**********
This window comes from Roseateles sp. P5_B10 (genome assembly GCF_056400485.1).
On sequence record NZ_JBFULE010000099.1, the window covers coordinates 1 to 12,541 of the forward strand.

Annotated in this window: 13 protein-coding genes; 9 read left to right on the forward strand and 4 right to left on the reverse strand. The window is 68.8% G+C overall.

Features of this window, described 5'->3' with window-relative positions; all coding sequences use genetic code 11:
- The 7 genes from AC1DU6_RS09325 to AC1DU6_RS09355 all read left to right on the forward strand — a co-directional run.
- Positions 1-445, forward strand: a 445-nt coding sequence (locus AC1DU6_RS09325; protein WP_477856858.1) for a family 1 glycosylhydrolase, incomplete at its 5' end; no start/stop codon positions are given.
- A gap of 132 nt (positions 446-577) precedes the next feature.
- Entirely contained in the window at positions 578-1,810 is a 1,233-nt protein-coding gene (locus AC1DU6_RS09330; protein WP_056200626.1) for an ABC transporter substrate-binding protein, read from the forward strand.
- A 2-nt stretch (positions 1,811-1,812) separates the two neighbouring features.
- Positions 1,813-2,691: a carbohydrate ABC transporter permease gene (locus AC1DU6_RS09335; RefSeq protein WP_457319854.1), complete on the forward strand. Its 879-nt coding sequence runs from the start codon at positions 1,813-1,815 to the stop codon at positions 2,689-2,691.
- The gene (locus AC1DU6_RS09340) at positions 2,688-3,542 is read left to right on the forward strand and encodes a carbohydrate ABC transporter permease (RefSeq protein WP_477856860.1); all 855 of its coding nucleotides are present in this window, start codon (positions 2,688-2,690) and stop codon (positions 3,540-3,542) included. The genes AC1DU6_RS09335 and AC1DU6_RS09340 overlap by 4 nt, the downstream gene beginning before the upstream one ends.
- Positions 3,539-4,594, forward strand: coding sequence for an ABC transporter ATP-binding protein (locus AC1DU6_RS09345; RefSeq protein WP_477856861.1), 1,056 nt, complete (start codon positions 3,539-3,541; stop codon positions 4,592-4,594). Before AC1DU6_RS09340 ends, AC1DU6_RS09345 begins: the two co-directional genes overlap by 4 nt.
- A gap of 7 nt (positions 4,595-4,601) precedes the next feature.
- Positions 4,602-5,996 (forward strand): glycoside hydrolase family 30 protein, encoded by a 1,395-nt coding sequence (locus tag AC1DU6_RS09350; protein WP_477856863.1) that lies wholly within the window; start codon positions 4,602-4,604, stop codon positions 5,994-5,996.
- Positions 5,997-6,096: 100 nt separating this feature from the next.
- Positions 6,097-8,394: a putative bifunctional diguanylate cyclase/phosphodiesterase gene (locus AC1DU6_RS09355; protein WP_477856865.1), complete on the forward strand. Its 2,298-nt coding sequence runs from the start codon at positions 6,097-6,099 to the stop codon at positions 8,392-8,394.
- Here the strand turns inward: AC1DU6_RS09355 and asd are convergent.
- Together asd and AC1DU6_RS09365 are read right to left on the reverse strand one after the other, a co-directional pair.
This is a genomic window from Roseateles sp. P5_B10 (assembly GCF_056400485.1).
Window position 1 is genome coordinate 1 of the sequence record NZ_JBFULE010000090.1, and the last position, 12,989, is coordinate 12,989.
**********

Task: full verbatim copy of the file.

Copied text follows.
This window comes from Roseateles sp. P5_B10 (genome assembly GCF_056400485.1).
On sequence record NZ_JBFULE010000099.1, the window covers coordinates 1 to 12,541 of the forward strand.

Annotated in this window: 13 protein-coding genes; 9 read left to right on the forward strand and 4 right to left on the reverse strand. The window is 68.8% G+C overall.

Features of this window, described 5'->3' with window-relative positions; all coding sequences use genetic code 11:
- The 7 genes from AC1DU6_RS09325 to AC1DU6_RS09355 all read left to right on the forward strand — a co-directional run.
- Positions 1-445, forward strand: a 445-nt coding sequence (locus AC1DU6_RS09325; protein WP_477856858.1) for a family 1 glycosylhydrolase, incomplete at its 5' end; no start/stop codon positions are given.
- A gap of 132 nt (positions 446-577) precedes the next feature.
- Entirely contained in the window at positions 578-1,810 is a 1,233-nt protein-coding gene (locus AC1DU6_RS09330; protein WP_056200626.1) for an ABC transporter substrate-binding protein, read from the forward strand.
- A 2-nt stretch (positions 1,811-1,812) separates the two neighbouring features.
- Positions 1,813-2,691: a carbohydrate ABC transporter permease gene (locus AC1DU6_RS09335; RefSeq protein WP_457319854.1), complete on the forward strand. Its 879-nt coding sequence runs from the start codon at positions 1,813-1,815 to the stop codon at positions 2,689-2,691.
- The gene (locus AC1DU6_RS09340) at positions 2,688-3,542 is read left to right on the forward strand and encodes a carbohydrate ABC transporter permease (RefSeq protein WP_477856860.1); all 855 of its coding nucleotides are present in this window, start codon (positions 2,688-2,690) and stop codon (positions 3,540-3,542) included. The genes AC1DU6_RS09335 and AC1DU6_RS09340 overlap by 4 nt, the downstream gene beginning before the upstream one ends.
- Positions 3,539-4,594, forward strand: coding sequence for an ABC transporter ATP-binding protein (locus AC1DU6_RS09345; RefSeq protein WP_477856861.1), 1,056 nt, complete (start codon positions 3,539-3,541; stop codon positions 4,592-4,594). Before AC1DU6_RS09340 ends, AC1DU6_RS09345 begins: the two co-directional genes overlap by 4 nt.
- A gap of 7 nt (positions 4,595-4,601) precedes the next feature.
- Positions 4,602-5,996 (forward strand): glycoside hydrolase family 30 protein, encoded by a 1,395-nt coding sequence (locus tag AC1DU6_RS09350; protein WP_477856863.1) that lies wholly within the window; start codon positions 4,602-4,604, stop codon positions 5,994-5,996.
- Positions 5,997-6,096: 100 nt separating this feature from the next.
- Positions 6,097-8,394: a putative bifunctional diguanylate cyclase/phosphodiesterase gene (locus AC1DU6_RS09355; protein WP_477856865.1), complete on the forward strand. Its 2,298-nt coding sequence runs from the start codon at positions 6,097-6,099 to the stop codon at positions 8,392-8,394.
- Here the strand turns inward: AC1DU6_RS09355 and asd are convergent.
- Together asd and AC1DU6_RS09365 are read right to left on the reverse strand one after the other, a co-directional pair.
This is a genomic window from Roseateles sp. P5_B10 (assembly GCF_056400485.1).
Window position 1 is genome coordinate 1 of the sequence record NZ_JBFULE010000090.1, and the last position, 12,989, is coordinate 12,989.